Climate has a big influence on the growth. The warmer Japanese climate, high air humidity and long growing seasons make the Japanese bonsai grow with great speed and far quicker than us using the northern hemisphere as base.
The shorter growing season here do develop trees in a lower tempo than in Japan. At a talk with Tomohiro Masumi from the Koju-en shohin nursery in Kyoto, we discussed the advantage and disadvantages of this is, and like Tomohiro pointed out, northern Europe countries (like Denmark and the UK e.g.) will be able to keep shohin trees in size and form longer than the Japanese. In Japan the problem of the expanding trunks and heavy growth shows the difficulty of keeping the trees in shohin size for a long time.
After 40 years with shohin in Japan, many of the trees are not possible to keep in the size under 20 cm anymore, and therefore the Chohin category is developed for the purpose of finding a room for the now former shohin outgrown. I will therefore like to point out that it is a small misunderstanding in the west to name medium sized trees Chuhin at exhibitions, because these trees have not been shohin at an earlier stage. The Chuhin category is for shohin outgrown their size, and now exhibited as this.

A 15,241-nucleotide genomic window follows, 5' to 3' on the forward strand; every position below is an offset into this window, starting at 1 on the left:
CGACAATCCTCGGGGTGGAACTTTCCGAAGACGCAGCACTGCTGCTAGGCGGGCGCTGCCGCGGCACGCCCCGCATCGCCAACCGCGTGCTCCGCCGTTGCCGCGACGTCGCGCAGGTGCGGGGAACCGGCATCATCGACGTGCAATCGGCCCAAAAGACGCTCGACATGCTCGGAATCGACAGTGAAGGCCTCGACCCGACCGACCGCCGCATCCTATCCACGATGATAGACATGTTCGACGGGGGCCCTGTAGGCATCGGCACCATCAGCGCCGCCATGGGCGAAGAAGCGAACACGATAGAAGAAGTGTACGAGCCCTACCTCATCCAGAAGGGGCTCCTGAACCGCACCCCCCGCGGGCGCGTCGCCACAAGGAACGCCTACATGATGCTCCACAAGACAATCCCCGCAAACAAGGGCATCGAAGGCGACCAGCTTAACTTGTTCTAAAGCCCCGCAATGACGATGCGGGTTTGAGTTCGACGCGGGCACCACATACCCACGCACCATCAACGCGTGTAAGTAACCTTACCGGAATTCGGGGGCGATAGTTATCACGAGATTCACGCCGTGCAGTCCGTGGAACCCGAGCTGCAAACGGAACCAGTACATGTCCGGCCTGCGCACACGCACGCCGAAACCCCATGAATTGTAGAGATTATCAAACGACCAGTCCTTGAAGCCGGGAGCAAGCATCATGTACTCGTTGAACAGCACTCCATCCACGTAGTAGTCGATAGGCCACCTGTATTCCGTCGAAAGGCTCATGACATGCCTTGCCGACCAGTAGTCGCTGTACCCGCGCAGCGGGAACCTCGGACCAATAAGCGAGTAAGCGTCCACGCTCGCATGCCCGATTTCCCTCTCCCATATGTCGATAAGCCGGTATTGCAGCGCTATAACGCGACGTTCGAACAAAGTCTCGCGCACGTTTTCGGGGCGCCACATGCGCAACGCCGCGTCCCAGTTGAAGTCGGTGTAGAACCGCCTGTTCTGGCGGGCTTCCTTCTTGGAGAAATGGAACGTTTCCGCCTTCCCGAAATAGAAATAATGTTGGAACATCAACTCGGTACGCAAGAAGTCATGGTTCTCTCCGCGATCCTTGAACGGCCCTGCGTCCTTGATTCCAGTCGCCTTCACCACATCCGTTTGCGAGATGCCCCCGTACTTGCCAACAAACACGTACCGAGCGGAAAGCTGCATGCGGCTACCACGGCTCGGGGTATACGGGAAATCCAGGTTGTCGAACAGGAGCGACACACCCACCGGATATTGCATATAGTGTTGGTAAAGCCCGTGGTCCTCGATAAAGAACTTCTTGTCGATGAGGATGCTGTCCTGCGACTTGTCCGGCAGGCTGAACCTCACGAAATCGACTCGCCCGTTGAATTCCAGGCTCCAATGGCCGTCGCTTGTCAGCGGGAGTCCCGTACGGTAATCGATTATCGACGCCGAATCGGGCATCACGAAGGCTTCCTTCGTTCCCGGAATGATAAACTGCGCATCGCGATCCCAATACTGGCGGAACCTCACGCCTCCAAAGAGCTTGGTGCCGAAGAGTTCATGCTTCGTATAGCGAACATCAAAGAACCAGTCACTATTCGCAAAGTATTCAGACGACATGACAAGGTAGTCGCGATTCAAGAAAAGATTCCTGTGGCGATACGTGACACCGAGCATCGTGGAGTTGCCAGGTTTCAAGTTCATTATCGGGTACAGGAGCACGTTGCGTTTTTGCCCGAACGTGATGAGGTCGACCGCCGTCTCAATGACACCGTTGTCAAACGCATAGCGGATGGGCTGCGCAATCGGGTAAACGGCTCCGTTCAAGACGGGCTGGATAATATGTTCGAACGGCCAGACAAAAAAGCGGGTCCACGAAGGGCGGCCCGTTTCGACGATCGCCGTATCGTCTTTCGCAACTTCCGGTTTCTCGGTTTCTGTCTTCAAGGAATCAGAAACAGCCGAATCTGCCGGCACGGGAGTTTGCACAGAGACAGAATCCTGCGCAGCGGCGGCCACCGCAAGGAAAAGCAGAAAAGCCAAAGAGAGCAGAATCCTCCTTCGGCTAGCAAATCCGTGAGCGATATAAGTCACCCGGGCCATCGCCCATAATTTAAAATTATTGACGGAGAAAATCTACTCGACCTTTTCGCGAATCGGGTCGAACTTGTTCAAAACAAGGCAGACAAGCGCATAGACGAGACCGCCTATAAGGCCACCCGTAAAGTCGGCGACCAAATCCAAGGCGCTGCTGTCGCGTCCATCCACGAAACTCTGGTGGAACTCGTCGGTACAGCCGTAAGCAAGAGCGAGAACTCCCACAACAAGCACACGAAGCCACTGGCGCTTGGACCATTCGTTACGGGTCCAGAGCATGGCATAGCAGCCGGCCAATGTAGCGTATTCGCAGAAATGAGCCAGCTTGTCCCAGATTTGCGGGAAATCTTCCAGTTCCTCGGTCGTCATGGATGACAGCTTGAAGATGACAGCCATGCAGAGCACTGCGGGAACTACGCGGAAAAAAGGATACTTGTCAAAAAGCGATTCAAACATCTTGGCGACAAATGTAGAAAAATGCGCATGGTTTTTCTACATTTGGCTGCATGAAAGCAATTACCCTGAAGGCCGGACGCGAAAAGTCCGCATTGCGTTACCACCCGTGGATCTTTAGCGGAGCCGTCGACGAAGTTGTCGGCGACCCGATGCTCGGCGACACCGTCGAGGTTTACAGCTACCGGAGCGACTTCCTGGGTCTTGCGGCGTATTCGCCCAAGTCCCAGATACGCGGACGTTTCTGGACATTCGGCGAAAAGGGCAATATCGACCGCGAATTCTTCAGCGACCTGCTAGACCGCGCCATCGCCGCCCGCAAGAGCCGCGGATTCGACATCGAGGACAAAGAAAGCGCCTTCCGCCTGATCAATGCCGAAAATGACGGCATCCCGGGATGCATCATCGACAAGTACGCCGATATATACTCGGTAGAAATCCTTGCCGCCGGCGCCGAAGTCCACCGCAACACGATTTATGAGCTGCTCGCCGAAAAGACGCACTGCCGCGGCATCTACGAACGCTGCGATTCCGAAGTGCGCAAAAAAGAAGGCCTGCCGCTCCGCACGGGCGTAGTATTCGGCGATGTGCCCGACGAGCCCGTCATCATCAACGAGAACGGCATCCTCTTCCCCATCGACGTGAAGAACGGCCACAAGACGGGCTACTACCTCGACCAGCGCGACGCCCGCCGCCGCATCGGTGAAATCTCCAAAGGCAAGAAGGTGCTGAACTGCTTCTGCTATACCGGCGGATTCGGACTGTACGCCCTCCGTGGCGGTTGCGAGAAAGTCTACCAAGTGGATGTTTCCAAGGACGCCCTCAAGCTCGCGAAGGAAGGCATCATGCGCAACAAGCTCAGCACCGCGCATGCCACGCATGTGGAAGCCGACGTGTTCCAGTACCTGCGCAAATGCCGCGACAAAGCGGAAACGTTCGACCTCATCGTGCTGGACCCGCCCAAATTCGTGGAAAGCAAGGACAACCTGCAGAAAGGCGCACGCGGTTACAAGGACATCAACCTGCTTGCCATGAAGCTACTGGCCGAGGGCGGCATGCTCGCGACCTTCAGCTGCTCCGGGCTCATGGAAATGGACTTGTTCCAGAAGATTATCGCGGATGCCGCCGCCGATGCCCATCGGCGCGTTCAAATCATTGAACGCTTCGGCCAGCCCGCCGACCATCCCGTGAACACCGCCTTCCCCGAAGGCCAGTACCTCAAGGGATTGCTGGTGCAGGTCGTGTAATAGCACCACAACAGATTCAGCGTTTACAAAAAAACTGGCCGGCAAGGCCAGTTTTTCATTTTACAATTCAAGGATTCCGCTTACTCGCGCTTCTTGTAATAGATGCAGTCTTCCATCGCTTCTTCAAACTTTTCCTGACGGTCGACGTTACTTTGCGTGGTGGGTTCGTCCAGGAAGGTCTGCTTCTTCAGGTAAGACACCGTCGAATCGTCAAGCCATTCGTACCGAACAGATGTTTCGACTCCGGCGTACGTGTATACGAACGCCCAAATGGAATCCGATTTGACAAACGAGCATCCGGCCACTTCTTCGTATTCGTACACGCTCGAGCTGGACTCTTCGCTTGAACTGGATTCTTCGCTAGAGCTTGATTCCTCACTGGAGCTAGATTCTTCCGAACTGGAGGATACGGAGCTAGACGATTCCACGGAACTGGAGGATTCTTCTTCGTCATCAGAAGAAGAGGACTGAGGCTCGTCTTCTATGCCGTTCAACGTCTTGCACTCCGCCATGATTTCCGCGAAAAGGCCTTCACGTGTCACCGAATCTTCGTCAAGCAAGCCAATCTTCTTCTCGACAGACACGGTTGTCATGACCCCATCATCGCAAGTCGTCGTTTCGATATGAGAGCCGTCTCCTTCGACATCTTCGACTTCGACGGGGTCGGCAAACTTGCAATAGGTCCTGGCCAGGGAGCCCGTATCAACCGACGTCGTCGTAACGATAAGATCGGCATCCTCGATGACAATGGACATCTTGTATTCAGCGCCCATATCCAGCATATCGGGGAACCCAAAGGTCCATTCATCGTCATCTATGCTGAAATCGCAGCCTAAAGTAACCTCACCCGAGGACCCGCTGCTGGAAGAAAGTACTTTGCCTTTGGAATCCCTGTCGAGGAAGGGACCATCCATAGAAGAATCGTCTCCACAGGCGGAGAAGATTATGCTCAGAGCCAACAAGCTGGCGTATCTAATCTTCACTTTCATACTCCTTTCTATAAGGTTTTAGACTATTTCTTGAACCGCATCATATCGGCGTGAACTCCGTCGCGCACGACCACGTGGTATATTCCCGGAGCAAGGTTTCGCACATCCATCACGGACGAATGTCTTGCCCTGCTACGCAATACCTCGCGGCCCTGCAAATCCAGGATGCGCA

Despite slow growth and longer time before a tree is developed, we can enjoy having our trees the right size for a longer time. Some advantages to live in a colder area luckily 🙂